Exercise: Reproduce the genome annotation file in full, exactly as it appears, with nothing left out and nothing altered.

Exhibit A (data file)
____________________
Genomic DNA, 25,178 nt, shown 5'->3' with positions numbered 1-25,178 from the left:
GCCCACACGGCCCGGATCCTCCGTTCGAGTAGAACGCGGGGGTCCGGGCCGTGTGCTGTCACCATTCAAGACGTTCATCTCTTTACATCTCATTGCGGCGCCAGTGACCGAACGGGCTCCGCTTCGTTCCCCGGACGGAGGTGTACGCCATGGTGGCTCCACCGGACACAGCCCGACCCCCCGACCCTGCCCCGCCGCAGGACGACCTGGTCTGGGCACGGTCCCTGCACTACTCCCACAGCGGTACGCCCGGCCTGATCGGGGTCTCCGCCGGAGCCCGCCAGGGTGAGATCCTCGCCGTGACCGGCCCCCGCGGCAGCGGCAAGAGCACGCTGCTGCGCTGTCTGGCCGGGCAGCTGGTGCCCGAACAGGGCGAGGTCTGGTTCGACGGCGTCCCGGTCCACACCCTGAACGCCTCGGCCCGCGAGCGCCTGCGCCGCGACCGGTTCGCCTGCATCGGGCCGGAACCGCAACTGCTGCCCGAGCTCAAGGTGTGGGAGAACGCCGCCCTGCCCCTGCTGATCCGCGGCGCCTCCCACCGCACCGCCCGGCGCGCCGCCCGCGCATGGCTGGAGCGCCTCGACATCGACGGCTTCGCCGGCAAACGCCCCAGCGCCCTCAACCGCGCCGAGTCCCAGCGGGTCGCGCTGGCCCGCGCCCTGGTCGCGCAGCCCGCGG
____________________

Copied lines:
Genomic DNA, 25,178 nt, shown 5'->3' with positions numbered 1-25,178 from the left:
GCCCACACGGCCCGGATCCTCCGTTCGAGTAGAACGCGGGGGTCCGGGCCGTGTGCTGTCACCATTCAAGACGTTCATCTCTTTACATCTCATTGCGGCGCCAGTGACCGAACGGGCTCCGCTTCGTTCCCCGGACGGAGGTGTACGCCATGGTGGCTCCACCGGACACAGCCCGACCCCCCGACCCTGCCCCGCCGCAGGACGACCTGGTCTGGGCACGGTCCCTGCACTACTCCCACAGCGGTACGCCCGGCCTGATCGGGGTCTCCGCCGGAGCCCGCCAGGGTGAGATCCTCGCCGTGACCGGCCCCCGCGGCAGCGGCAAGAGCACGCTGCTGCGCTGTCTGGCCGGGCAGCTGGTGCCCGAACAGGGCGAGGTCTGGTTCGACGGCGTCCCGGTCCACACCCTGAACGCCTCGGCCCGCGAGCGCCTGCGCCGCGACCGGTTCGCCTGCATCGGGCCGGAACCGCAACTGCTGCCCGAGCTCAAGGTGTGGGAGAACGCCGCCCTGCCCCTGCTGATCCGCGGCGCCTCCCACCGCACCGCCCGGCGCGCCGCCCGCGCATGGCTGGAGCGCCTCGACATCGACGGCTTCGCCGGCAAACGCCCCAGCGCCCTCAACCGCGCCGAGTCCCAGCGGGTCGCGCTGGCCCGCGCCCTGGTCGCGCAGCCCGCGG